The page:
Today, August 15, marks a major win for over 500 unionized employees who voted to ratify the first union contract with the Art Institute of Chicago (AIC) and the School of the Art Institute of Chicago (SAIC). After 14 months of negotiations, Art Institute of Chicago Workers United (AICWU) secured increased wages across the board as well as additional healthcare benefits and professional development resources — a source of encouragement for hundreds of other unionized Chicago art workers who were mobilized by the AIC and SAIC employees.
Union staffers agreed on a four-year contract that will guarantee a minimum 12.25% wage increase across the board. Additionally, the current $15.80 minimum wage at SAIC and AIC will rise to $17 this year and $18 by 2025, and any layoffs must be communicated three weeks in advance.
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Additional clauses in the contract outline that AIC and SAIC will post job opportunities internally for current employees and that qualified in-house applicants are guaranteed an interview. Health insurance premiums will be frozen for all employees in the following fiscal year to keep healthcare affordable, meaning employers will pay a higher percentage for total costs moving forward.
“The Art Institute deeply values its employees and is happy to have reached a contract agreement that meets the needs of our staff and allows us to continue providing a world-class education and cultural experience,” said Alexandra Holt, the executive vice president of finance and administration at AIC, told Hyperallergic in a statement.
Michael Zapata, an academic advisor at SAIC who was on the organizing committee for AICWU, told Hyperallergic that the ratification was “a substantial win for arts workers in Chicago.”
“This definitely creates a more stable environment, and I think it’s going to benefit not only employees, but benefit students and the trajectories of their own careers for a long time,” Zapata said.
“Things like staff turnover, insecurity in the workplace, and salaries that were not matching the work being done really created a chaotic and unstable environment at times,” he continued. “We were losing people who had gathered an enormous amount of experience — art workers coming in with master’s degrees, working artists showing in galleries … Losing those people impacted our students’ abilities to gain from us and the school.”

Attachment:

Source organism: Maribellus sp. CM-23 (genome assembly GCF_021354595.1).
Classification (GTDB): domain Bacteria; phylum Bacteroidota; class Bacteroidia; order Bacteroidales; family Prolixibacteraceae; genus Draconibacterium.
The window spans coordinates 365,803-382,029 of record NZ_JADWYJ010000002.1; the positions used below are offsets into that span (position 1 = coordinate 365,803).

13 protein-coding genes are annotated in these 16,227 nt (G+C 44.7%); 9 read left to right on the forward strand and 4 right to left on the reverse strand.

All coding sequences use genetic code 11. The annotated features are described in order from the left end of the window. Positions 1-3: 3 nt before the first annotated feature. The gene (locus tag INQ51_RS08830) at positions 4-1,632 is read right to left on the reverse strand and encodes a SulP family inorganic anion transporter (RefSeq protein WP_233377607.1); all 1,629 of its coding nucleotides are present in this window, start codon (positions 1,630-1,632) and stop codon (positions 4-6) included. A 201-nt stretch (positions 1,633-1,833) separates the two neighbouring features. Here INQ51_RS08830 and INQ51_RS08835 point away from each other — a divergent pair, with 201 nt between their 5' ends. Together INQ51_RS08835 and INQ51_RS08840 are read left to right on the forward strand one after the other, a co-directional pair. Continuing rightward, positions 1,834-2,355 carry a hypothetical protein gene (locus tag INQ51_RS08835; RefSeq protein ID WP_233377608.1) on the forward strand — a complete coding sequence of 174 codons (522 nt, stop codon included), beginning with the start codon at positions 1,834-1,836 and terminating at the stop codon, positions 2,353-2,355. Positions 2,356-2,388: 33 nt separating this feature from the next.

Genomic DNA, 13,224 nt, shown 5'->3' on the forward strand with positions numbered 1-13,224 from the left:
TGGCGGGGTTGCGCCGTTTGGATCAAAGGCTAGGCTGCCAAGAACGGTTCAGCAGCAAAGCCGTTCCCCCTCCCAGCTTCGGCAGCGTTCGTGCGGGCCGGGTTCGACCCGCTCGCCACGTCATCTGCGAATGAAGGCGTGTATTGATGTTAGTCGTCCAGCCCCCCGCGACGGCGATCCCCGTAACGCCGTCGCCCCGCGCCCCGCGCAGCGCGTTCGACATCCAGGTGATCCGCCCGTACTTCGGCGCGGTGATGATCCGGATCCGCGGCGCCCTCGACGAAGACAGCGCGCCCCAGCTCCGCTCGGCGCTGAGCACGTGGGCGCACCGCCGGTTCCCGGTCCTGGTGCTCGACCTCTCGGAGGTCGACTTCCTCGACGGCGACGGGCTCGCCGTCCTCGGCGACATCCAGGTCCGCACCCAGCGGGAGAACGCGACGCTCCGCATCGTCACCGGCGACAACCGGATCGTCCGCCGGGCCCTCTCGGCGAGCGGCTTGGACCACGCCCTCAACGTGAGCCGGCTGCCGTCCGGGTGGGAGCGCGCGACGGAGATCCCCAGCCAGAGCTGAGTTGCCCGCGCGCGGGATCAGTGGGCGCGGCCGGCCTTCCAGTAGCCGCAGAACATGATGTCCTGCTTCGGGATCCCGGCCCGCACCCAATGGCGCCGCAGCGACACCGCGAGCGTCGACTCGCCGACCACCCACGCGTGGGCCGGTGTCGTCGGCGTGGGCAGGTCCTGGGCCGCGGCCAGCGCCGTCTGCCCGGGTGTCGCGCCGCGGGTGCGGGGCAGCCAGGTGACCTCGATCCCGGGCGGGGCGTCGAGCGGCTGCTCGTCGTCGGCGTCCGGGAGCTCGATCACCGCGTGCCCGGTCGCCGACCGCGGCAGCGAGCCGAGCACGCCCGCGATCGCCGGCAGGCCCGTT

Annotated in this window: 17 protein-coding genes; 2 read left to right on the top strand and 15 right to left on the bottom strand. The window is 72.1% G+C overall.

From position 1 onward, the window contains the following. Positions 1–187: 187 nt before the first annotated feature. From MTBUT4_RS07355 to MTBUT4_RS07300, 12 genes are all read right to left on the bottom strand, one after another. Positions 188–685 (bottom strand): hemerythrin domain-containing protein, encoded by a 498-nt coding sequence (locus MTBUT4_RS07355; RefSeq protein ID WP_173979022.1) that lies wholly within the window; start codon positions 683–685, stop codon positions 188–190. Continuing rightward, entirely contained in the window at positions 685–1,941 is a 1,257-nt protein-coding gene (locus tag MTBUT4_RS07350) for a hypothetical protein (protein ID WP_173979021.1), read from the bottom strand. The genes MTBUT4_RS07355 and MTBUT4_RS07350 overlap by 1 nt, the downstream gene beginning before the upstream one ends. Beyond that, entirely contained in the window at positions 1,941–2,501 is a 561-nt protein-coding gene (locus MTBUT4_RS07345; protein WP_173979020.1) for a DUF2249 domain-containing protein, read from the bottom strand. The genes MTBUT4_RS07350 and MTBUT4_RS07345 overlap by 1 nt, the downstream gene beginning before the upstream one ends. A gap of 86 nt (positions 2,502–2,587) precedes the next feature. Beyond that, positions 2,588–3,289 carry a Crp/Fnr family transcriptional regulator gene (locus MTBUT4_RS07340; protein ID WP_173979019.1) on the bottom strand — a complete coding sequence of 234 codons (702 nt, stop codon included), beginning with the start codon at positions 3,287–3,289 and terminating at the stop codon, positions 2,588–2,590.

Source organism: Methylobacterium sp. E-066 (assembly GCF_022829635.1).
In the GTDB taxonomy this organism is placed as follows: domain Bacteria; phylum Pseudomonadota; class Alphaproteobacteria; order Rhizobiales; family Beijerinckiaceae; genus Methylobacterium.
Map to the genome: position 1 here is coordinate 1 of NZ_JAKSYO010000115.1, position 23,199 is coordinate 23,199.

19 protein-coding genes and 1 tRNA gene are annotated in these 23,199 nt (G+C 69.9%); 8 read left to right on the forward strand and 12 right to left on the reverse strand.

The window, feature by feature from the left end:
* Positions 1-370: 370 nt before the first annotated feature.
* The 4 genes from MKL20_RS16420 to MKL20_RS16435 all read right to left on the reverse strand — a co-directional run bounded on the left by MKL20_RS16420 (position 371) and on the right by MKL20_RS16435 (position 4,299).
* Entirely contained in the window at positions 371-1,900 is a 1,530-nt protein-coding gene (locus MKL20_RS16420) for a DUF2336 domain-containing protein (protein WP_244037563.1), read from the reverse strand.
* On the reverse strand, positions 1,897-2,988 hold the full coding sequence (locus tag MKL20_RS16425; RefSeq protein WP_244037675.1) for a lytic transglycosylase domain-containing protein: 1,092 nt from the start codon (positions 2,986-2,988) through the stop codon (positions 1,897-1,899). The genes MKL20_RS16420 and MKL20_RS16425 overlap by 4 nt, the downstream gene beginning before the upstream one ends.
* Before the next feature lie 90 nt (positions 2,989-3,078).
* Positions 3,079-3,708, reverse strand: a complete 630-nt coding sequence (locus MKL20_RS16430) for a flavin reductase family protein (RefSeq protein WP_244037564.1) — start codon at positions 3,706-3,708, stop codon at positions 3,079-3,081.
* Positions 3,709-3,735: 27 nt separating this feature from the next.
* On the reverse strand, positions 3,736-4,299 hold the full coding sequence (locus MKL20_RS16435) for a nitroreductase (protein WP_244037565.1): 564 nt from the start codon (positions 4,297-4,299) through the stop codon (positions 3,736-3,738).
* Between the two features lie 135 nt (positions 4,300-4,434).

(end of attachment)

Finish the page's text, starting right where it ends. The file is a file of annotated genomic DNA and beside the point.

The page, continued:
Anders Lindall, the director of public affairs at the American Federation of State, County and Municipal Employees (AFSCME), underscored that this contract win was beneficial for everyone and that public interest was critical for the successful negotiations and forcing institutions to act on their equity statements.
“There’s a direct correlation between those moments when AICWU members would hold rallies, pass out leaflets to the public, and picket or march outside during member preview days, and moving forward at the bargaining table,” he said. “When you have employees reaching out and explaining the working conditions to the public, it’s going to get more solidarity, more empathy, which forces employers to recognize and really go back to their mission statements as public-facing, student-facing spaces.”
Both Zapata and Lindall noted that the 14 months of negotiations were “frustrating,” but the vote to unionize and move to ratify the first union contract with AIC and SAIC proved to be inspirational for cultural institution workers across the city. Lindall specifically referenced the Field Museum employees who recently won their vote to unionize last March under AFSCME, citing the mobilization of the AICWU in January 2022 as the driving force.
“I think this win can serve as a model for other universities and museums on how to engage not only employers, but also the public, in this national wave of organizing happening in the cultural sector,” Lindall said.